By signing a letter inviting Martin Luther King Jr. to lead the march from Selma to Montgomery, Frederick D. Reese transformed himself from a local to a national leader. A modest and soft-spoken man, Reese was a Baptist minister and president of the Dallas County National Voters League at the time of the march (“Activist Still Active”). During the interview, he focused on his role as community organizer rather than simply as the one responsible for bringing Dr. King to Selma. Since the white school board controlled the black teachers’ jobs, Reese was well aware of the risk that each and every teacher and parent in the movement took in order to participate in the marches for freedom. Reese’s ability to organize teachers to march to the Selma courthouse and demand the right to vote was an important step in the transformation of such a segregated city. Reese recalls “at the end of that one minute [Sheriff Jim Clark] and his posse took their billy clubs and knocked us down the steps. We regrouped and went back a second time. Again he gave us another minute and then he knocked us down the steps again” (Hampton 218-219).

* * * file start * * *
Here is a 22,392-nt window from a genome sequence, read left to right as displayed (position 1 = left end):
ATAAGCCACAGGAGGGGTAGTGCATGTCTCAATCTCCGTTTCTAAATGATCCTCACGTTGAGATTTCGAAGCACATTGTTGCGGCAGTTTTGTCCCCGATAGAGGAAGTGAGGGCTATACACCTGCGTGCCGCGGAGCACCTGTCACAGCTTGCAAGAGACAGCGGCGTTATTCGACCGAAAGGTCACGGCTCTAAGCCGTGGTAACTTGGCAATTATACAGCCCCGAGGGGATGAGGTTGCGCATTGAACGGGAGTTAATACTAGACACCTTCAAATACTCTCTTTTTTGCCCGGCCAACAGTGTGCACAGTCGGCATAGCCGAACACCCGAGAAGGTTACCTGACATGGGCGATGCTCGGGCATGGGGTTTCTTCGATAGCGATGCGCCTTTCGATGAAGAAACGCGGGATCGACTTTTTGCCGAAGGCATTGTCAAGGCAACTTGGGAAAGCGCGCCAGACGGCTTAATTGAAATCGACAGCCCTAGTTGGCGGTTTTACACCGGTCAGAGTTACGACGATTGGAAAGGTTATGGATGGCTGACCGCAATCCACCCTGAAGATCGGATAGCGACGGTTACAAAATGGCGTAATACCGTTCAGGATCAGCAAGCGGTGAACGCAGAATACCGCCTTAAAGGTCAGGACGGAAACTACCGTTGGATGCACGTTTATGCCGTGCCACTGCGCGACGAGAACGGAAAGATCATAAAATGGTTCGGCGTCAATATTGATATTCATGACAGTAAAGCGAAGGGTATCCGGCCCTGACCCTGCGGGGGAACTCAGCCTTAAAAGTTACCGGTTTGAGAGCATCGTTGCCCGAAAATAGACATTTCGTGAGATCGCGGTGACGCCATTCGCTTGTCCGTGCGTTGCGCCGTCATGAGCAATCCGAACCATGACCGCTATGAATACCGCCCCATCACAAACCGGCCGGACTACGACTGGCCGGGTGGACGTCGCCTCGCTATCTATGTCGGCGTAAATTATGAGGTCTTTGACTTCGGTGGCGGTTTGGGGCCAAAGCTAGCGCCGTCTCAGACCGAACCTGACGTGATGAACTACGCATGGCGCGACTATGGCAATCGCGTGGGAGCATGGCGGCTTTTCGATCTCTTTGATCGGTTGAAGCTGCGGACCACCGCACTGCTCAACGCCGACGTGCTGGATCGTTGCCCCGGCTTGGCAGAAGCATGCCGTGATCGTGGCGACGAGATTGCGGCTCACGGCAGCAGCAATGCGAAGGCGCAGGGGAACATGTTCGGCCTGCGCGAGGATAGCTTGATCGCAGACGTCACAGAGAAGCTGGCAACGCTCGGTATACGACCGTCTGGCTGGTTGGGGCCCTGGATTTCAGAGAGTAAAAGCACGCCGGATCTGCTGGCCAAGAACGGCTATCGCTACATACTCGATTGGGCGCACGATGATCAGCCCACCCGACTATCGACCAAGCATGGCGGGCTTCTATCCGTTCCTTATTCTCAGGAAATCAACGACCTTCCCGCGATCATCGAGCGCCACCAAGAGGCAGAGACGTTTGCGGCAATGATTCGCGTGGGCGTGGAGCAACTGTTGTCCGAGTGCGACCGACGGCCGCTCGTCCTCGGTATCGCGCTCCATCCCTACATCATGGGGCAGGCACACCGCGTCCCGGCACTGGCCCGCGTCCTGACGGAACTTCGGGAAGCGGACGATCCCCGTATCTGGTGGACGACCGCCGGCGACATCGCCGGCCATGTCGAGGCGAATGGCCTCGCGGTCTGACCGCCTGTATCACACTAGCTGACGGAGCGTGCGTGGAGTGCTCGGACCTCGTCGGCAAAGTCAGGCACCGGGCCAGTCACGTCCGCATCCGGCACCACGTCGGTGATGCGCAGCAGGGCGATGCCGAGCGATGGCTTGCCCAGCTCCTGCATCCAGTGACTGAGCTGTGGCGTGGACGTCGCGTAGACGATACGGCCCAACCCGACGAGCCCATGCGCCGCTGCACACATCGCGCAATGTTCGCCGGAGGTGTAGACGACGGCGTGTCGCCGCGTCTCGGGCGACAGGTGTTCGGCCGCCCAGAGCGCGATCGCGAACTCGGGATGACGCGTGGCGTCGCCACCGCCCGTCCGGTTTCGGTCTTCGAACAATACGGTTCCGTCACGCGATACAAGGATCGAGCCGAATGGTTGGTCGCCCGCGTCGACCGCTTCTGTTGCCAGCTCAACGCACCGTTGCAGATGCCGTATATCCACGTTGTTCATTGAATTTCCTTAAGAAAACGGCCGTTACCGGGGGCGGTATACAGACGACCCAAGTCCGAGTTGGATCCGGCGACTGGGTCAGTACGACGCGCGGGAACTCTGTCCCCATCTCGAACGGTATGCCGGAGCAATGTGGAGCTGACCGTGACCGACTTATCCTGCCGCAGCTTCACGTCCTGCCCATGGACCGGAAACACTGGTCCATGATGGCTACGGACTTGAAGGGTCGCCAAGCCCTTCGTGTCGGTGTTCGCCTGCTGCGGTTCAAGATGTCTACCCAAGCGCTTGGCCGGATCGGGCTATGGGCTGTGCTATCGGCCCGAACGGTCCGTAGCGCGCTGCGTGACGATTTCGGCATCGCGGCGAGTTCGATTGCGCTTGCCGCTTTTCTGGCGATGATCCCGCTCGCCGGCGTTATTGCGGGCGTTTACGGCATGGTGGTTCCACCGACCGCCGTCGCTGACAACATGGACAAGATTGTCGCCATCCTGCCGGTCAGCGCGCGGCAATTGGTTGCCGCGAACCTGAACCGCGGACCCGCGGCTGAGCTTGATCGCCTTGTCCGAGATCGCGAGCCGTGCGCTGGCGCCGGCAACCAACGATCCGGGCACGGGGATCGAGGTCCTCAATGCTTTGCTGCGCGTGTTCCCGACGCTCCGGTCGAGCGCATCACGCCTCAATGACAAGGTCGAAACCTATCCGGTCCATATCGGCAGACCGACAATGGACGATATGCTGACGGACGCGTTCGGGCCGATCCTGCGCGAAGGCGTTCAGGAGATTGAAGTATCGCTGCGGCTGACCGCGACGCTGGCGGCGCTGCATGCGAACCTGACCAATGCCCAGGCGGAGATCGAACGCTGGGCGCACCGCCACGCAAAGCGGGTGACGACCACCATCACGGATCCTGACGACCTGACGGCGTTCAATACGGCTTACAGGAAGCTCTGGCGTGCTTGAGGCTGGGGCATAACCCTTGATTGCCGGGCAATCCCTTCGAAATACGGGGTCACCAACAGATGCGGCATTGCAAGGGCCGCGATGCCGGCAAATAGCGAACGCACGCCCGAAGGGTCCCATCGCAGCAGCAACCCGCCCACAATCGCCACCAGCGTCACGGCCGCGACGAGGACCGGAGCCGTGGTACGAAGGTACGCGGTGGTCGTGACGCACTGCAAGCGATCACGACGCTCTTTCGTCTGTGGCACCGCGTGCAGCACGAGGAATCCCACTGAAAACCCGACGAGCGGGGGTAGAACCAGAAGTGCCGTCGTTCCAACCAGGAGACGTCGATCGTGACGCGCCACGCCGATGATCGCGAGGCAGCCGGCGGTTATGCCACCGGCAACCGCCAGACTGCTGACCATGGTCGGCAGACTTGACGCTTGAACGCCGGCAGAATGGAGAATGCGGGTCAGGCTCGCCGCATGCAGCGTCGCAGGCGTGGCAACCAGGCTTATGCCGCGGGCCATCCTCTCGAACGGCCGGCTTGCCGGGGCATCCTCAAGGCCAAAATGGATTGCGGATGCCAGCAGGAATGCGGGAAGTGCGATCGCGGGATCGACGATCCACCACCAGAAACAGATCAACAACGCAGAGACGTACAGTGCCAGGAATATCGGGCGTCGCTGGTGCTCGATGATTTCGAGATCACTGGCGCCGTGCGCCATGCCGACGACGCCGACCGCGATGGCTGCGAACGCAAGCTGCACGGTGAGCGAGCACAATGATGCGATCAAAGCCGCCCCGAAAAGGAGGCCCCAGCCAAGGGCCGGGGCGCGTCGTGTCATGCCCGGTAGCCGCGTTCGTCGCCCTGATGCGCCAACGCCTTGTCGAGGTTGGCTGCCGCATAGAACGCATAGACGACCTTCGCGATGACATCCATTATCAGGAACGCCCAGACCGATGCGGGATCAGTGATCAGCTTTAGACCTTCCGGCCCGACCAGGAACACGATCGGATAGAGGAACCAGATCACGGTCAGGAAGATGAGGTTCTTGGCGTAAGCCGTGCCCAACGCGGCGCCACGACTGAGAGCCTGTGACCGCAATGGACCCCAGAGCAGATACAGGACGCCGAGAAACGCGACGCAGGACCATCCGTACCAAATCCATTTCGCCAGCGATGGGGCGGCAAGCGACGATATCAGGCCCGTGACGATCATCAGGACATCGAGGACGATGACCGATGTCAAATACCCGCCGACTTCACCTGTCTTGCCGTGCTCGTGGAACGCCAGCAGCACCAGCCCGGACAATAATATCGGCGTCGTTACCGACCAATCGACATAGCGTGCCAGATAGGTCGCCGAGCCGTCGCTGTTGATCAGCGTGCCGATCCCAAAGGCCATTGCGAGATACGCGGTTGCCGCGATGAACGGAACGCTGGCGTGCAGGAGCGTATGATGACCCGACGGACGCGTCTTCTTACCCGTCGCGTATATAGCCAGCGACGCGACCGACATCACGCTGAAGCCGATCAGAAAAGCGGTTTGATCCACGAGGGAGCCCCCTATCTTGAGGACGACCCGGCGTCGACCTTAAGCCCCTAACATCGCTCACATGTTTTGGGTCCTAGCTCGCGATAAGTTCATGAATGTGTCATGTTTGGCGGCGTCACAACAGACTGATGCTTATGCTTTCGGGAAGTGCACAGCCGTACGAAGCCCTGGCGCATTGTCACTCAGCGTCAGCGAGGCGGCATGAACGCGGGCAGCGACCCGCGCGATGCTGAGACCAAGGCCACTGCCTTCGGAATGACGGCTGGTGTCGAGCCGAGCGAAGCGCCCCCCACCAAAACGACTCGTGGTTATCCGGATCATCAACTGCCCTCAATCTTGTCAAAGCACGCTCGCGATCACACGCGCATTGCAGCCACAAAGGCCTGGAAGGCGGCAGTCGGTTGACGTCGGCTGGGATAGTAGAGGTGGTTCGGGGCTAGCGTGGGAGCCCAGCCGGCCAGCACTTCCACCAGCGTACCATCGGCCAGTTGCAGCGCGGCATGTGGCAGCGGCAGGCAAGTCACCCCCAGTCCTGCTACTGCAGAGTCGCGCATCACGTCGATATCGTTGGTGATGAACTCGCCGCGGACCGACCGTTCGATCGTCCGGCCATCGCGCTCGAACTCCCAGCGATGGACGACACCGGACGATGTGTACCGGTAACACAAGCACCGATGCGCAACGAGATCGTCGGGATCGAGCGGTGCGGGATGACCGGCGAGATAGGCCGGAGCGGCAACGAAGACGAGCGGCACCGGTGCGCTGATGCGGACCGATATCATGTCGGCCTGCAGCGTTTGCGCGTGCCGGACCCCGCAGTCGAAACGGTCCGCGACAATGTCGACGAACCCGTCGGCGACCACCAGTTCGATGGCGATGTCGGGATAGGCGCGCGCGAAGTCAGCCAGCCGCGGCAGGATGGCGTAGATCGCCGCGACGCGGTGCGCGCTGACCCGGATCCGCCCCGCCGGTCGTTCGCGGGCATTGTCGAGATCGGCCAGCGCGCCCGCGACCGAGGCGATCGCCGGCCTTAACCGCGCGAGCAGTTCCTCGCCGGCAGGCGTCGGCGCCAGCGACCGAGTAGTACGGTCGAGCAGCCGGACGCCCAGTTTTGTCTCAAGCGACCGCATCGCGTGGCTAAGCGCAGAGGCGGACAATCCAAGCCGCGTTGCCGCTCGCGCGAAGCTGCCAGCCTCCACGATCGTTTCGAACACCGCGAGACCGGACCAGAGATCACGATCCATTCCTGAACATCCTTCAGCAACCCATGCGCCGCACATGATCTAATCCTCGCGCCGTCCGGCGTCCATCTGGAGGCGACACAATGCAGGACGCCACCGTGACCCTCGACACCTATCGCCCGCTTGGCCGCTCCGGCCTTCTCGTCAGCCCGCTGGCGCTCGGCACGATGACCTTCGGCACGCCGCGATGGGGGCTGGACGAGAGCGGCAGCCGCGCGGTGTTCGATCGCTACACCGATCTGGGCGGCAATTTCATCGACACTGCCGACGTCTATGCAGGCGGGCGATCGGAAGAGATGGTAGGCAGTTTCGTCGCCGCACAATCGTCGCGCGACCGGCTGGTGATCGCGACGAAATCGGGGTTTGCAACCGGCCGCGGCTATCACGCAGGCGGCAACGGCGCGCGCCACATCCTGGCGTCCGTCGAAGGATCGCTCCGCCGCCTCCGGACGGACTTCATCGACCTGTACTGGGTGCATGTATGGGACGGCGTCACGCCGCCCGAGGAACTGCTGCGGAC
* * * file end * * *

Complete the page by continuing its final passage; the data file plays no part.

In some ways, Reese was at odds with the more grassroots SNCC organization given that he chose King, a national leader from outside Selma, to lead the march. In contrast, SNCC focused their efforts on training community members as activists to organize their communities toward action on a local level. Reese realized that nonviolent protest was the linchpin of the movement; his efforts focused on “those who really wanted to take up whatever arms they had and retaliate with violence” (229). However, Reese believed that the Selma march could not be planned as only a local action: he extended an invitation to activists all over the country to come to Selma with the intention to join the local community. While he did not explicitly disapprove of young children in the march, he was well aware of the physical and psychological coercion of Black adults by law enforcement. Still, the presence of children in the movement was the result of an array of members of a community both local and national committing to march. Reese knew the value of an appeal to a wider, more Northern audience to garner media attention and to place national scrutiny on one of segregation’s strongholds in the South.